Always placed with their backs to the ocean, the moai continuously stand watch over the island. While the moai highlight the period's artistic and spiritual achievements, it is also during this phase when things began to unravel.

 

Many theories exist as to why the population and society began to decline. Still, experts believe it was likely due to a combination of factors.

The first major problem for the island began when the abundant palm tree forests started to disappear. Some researchers speculate this was related to the construction and movement of the moai. Others have attributed the decline to the rat population eating the palm nuts and preventing new trees from growing. 

 

Whatever the cause of deforestation, the lack of trees had several negative impacts. Without trees, the loose soil which sat on top of volcanic rock had little to anchor it down. As a result, erosion became a real concern. Several of the moai are even in danger of falling into the sea. Another dilemma came in the form of ocean salt. When the trees were plentiful, the salt spray was prevented from reaching farmlands.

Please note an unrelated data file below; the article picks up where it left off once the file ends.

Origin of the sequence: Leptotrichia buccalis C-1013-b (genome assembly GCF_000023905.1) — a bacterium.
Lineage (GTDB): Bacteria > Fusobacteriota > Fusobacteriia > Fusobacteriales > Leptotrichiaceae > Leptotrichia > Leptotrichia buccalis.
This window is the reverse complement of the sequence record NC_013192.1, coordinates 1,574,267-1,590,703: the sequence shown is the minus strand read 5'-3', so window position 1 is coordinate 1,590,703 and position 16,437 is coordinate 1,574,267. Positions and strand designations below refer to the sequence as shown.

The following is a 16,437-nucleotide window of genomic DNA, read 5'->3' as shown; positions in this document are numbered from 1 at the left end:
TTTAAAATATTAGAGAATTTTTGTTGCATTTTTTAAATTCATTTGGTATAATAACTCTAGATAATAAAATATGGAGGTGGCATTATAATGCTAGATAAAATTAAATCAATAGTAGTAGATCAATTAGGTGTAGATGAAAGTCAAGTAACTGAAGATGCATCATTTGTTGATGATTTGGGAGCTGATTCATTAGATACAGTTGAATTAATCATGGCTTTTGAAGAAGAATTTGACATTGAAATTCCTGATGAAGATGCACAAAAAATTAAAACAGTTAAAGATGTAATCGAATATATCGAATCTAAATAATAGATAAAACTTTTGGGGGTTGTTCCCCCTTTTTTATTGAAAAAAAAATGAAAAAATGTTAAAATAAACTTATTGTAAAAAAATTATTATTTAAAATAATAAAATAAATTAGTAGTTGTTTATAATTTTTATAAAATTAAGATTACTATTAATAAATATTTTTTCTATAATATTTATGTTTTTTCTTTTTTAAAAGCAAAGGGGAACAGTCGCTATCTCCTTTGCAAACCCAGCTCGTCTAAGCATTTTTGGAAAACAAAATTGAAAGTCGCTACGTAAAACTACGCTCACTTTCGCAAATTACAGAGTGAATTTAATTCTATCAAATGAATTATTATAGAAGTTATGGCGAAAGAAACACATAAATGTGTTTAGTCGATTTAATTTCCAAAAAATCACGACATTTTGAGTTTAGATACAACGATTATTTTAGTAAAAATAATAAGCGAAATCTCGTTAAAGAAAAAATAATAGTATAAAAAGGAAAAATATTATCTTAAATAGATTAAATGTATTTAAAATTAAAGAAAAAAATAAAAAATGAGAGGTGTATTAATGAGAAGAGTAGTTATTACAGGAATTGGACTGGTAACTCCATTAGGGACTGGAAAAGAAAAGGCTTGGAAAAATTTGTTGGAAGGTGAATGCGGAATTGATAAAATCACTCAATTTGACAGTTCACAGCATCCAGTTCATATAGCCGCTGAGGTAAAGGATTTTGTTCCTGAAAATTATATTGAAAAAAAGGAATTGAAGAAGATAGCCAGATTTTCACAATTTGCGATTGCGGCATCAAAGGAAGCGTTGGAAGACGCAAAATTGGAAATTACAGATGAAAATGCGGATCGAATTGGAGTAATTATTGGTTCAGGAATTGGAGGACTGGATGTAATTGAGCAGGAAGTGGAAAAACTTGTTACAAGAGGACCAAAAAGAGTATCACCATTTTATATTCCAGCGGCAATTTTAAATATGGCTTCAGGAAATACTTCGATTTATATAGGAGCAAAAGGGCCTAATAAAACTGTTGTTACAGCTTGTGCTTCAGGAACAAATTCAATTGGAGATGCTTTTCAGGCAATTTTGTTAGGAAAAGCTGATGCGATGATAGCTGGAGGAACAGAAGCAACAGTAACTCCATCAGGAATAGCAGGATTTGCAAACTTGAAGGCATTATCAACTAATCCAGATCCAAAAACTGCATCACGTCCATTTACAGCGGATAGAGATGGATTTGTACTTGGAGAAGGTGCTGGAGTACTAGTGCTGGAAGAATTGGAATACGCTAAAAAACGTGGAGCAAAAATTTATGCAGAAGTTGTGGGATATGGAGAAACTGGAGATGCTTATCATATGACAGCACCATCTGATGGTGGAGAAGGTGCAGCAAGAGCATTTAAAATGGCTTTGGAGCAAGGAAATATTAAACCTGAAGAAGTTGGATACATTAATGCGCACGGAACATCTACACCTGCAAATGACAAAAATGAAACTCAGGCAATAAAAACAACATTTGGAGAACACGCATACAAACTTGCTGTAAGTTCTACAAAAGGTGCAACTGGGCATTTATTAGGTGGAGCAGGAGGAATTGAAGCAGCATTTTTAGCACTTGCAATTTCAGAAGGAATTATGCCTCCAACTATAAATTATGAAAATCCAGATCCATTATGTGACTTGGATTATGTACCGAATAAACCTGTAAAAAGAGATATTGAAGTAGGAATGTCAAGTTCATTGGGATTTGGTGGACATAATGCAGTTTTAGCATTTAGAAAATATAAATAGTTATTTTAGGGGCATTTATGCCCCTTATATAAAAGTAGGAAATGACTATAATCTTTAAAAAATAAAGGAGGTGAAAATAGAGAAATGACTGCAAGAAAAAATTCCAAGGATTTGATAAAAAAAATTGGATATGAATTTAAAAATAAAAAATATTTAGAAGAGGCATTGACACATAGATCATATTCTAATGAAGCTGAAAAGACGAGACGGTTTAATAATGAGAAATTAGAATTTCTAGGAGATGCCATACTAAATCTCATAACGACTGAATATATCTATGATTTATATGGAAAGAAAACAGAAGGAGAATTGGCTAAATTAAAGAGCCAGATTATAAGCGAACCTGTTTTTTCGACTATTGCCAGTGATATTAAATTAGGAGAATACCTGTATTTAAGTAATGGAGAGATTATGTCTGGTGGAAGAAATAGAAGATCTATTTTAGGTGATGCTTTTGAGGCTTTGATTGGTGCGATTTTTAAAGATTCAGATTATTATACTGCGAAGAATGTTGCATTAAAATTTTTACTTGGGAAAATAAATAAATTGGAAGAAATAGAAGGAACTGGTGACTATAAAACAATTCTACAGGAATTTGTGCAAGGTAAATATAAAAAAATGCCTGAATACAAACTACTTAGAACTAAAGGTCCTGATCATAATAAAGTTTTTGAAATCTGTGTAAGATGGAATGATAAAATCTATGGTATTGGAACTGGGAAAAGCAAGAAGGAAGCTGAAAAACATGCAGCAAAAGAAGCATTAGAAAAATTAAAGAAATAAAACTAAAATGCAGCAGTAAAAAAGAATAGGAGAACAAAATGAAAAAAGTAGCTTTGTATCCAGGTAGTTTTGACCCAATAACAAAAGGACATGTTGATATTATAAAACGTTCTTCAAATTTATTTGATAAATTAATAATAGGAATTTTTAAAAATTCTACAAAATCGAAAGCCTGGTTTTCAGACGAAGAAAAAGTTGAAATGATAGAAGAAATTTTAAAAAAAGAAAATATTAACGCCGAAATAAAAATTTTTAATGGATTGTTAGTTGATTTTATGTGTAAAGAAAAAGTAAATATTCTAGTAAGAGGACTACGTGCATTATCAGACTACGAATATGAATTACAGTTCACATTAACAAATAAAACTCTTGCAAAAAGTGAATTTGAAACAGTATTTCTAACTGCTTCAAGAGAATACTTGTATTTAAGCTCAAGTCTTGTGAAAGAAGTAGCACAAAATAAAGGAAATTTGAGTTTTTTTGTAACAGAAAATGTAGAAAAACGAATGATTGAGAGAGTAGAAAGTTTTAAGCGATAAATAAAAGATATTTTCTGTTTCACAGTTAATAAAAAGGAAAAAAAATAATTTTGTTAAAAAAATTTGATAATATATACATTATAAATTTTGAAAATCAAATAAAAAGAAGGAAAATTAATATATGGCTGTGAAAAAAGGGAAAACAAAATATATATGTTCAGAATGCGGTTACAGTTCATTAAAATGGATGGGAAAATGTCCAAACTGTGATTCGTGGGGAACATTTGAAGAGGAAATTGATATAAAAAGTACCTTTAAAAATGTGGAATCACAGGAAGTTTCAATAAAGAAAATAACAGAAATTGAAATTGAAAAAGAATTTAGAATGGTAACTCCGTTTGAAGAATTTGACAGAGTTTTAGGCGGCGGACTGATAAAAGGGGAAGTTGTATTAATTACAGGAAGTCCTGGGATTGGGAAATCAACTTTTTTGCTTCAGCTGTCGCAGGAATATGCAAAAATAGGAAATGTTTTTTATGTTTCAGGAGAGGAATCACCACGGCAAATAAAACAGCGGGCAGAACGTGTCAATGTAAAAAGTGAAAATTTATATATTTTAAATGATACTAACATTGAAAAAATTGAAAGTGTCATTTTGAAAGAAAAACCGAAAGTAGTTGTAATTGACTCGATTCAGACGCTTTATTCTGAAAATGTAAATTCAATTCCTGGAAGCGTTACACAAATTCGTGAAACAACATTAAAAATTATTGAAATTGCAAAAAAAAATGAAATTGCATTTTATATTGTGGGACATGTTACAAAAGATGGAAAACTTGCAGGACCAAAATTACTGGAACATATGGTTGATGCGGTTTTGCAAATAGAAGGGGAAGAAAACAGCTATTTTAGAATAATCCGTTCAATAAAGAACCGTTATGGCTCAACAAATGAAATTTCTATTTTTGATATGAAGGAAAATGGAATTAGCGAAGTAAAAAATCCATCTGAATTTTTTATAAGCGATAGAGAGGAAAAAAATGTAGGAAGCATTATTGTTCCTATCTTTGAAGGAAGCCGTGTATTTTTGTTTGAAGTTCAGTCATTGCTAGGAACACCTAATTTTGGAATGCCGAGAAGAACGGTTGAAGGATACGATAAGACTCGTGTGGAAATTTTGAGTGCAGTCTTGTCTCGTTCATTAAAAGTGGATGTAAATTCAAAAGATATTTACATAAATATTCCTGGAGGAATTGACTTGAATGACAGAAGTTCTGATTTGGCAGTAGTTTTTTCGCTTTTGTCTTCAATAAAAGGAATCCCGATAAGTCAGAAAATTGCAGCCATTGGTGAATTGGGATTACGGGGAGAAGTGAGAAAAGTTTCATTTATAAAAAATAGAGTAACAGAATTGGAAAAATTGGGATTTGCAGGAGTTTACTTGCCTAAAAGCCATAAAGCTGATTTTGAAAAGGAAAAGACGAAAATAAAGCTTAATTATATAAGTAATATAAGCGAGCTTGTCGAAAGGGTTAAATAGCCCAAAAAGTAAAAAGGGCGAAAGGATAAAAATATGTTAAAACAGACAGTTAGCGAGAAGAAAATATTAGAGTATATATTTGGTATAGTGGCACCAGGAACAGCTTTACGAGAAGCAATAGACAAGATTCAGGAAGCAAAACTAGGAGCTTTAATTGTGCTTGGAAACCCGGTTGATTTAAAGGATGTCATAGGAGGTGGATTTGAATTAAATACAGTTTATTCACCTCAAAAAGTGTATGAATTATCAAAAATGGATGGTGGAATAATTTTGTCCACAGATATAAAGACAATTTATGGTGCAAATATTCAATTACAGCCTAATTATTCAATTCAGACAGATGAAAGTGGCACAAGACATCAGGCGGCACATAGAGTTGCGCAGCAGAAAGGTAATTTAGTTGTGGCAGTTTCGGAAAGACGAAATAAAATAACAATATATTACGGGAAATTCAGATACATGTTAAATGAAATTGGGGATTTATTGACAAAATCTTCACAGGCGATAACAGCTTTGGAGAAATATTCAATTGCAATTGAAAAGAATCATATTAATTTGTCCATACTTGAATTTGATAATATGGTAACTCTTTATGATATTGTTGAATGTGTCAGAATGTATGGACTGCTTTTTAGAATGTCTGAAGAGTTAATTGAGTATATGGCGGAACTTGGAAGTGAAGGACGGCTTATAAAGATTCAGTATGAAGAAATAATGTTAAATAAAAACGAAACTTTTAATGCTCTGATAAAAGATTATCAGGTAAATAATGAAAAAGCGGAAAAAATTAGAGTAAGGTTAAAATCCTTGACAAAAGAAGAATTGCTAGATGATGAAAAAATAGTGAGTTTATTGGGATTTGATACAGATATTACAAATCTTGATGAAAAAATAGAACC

Without this natural barrier, the salt, which can be toxic for plants, made farming more complicated, thereby lowering production levels. With a lack of palm trees, houses and canoes became challenging to build, which cut off the ocean, an important food source. These problems caused Rapa Nui's people to become virtual prisoners without enough resources to sustain the population.